Downtown architectural firm has rich history and an old-timey feel.

144 E. State St. has been part of David Meleca’s life for a long time—roughly 15 years. When he first glanced at the place, he saw a cute building, but with broken tiles and lay-in ceilings hiding its true expanse. As he looked up at the ceiling, he thought, “‘Man, this is probably something nice.’ ”

Fast forward five years and the building was for sale, but Meleca, an architect with his own firm, wasn’t in a position to buy it. In five more years—2006—it was again for sale and he took his chance.

“When I was looking (for buildings) Downtown I was looking for something small enough that I could afford. This thing was perfect,” he says.

Once Meleca had moved in to the building constructed in the early 1900s, he kept learning more about who had occupied the building in its lifetime. For instance, Meleca says it was built by Rutherford B. Hayes’ son Rutherford Platt. The Platts owned the house until the 1960s, he says. Among other tenants—a dance instructor with a studio in the back who died inside the building and an eye doctor whose family members visited to see the space he once occupied.

After Meleca moved in, the lay-in ceilings were immediately removed and so was the plaster ceiling underneath that. What remains is a vaulted ceiling in the drafting room with exposed metal trusses and brick unburdened by the plaster covering it. An installed skylight makes the room bright.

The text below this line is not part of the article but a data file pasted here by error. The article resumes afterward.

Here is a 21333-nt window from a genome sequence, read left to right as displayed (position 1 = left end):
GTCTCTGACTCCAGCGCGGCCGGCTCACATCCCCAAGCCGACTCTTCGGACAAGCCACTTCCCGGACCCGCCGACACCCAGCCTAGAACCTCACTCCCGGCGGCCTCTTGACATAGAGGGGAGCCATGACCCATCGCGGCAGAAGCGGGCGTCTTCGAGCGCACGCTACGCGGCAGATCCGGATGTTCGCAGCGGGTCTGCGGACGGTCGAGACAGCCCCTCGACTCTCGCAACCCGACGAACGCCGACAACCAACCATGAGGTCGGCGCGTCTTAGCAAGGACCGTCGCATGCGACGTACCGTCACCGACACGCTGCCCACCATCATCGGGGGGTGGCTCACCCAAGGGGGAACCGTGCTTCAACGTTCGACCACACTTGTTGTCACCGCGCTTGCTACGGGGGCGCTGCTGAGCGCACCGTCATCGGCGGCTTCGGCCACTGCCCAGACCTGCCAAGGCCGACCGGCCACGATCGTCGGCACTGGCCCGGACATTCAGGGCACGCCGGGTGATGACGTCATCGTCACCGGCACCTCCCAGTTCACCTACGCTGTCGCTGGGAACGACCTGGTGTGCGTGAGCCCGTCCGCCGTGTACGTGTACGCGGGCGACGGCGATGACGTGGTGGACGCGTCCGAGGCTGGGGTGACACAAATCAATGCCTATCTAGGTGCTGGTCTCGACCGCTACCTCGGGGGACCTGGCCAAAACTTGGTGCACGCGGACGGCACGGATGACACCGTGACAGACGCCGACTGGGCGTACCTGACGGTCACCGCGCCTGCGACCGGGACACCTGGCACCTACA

The space’s aesthetic is Meleca’s aesthetic.

“I figured we’re spending a lot of time here so it better feel good,” he says. And he does spend a lot of time there—all the Melecas do, since they moved upstairs five years ago.

“That’s been the best part (about this building), which I never anticipated because I dreaded the idea of working below the place I live,” he says. “What I find is there is a good separation, and, if anything, it’s a better blend of home and work—especially when the kids come home from school and the first thing they do is run in and see me.”

The door separating the home from the office was salvaged from Ohio State University’s old architectural school, which Meleca attended. The doorplate is an old one from the Ohio Statehouse. In addition to living space and a rooftop patio upstairs, David’s wife, Angela Meleca, has an art gallery on the other side of the main floor. It’s very clean and white—the “light side” to David’s “dark side,” he says.

The décor in the architectural firm has a rich and comfortable feel. Molding around the brick is painted dark red or black, and thick leather furniture is situated around a wood-burning fireplace from the original build. An Oriental rug covers shiny dark wood floors. Many design details are reminiscent of the era in which the building was constructed.

“Some of it is stuff we moved out of the house we were in and some of it we just buy online ad hoc. The stuff, say, in my office is just a collection of stuff I like,” Meleca says.

His office is his favorite part of the space he has created.

“I love my office. I just like hanging out in there. It’s not a burden to come down here on a weekend in my shorts and just work.”